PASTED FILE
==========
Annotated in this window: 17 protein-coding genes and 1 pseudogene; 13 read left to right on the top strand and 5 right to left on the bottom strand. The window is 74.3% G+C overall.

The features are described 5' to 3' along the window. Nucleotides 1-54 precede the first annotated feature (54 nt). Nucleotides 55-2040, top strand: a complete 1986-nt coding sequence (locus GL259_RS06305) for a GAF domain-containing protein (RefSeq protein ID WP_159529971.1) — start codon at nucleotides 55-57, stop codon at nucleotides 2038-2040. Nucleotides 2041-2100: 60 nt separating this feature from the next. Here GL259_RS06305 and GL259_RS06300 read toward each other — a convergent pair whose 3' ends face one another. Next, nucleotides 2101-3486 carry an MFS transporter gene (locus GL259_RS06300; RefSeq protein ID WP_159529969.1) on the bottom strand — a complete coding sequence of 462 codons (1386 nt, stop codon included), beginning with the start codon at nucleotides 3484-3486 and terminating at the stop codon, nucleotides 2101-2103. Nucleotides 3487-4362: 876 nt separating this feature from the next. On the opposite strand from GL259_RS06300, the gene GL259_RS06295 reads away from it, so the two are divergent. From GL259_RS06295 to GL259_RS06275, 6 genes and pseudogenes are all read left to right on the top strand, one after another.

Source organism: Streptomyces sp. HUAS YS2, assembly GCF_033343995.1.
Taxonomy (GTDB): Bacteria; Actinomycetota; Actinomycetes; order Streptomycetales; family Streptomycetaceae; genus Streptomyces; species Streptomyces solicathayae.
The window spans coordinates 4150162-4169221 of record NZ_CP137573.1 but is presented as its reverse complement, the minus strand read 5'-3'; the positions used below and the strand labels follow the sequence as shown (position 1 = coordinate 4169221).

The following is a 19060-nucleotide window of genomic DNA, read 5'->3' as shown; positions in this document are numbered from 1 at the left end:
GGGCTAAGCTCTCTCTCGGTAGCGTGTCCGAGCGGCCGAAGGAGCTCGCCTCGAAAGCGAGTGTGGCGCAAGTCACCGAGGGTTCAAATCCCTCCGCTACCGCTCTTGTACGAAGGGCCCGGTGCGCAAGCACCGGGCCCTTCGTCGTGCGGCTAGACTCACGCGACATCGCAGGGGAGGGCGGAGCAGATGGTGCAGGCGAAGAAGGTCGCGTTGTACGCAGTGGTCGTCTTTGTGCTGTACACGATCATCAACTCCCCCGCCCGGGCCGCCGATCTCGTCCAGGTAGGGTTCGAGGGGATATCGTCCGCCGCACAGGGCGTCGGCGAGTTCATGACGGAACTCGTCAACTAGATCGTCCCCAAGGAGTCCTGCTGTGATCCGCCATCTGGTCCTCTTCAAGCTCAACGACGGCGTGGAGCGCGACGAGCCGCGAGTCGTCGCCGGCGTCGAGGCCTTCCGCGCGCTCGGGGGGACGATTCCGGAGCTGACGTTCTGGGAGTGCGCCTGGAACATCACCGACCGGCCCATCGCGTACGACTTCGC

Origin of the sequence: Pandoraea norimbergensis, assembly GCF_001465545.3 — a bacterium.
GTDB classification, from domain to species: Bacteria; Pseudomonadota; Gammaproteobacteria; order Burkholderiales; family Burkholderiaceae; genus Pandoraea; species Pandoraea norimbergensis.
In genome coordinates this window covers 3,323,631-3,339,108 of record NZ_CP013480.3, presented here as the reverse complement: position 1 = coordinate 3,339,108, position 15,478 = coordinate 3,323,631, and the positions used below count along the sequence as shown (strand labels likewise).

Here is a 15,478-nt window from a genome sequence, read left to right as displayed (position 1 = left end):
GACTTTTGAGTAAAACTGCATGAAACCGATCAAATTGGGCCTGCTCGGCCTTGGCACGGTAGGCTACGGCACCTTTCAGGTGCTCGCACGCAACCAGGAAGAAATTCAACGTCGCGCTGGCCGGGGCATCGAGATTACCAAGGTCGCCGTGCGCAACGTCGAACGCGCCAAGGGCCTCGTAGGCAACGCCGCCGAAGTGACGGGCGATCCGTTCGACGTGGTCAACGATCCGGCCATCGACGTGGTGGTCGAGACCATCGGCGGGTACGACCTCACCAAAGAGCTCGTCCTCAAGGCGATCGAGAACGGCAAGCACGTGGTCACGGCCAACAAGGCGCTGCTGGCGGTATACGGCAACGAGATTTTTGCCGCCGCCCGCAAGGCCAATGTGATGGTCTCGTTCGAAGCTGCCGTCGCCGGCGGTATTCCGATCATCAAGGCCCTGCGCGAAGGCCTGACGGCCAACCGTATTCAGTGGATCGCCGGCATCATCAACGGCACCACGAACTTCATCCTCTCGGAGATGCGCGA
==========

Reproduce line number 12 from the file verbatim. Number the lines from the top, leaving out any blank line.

GACTTTTGAGTAAAACTGCATGAAACCGATCAAATTGGGCCTGCTCGGCCTTGGCACGGTAGGCTACGGCACCTTTCAGGTGCTCGCACGCAACCAGGAAGAAATTCAACGTCGCGCTGGCCGGGGCATCGAGATTACCAAGGTCGCCGTGCGCAACGTCGAACGCGCCAAGGGCCTCGTAGGCAACGCCGCCGAAGTGACGGGCGATCCGTTCGACGTGGTCAACGATCCGGCCATCGACGTGGTGGTCGAGACCATCGGCGGGTACGACCTCACCAAAGAGCTCGTCCTCAAGGCGATCGAGAACGGCAAGCACGTGGTCACGGCCAACAAGGCGCTGCTGGCGGTATACGGCAACGAGATTTTTGCCGCCGCCCGCAAGGCCAATGTGATGGTCTCGTTCGAAGCTGCCGTCGCCGGCGGTATTCCGATCATCAAGGCCCTGCGCGAAGGCCTGACGGCCAACCGTATTCAGTGGATCGCCGGCATCATCAACGGCACCACGAACTTCATCCTCTCGGAGATGCGCGA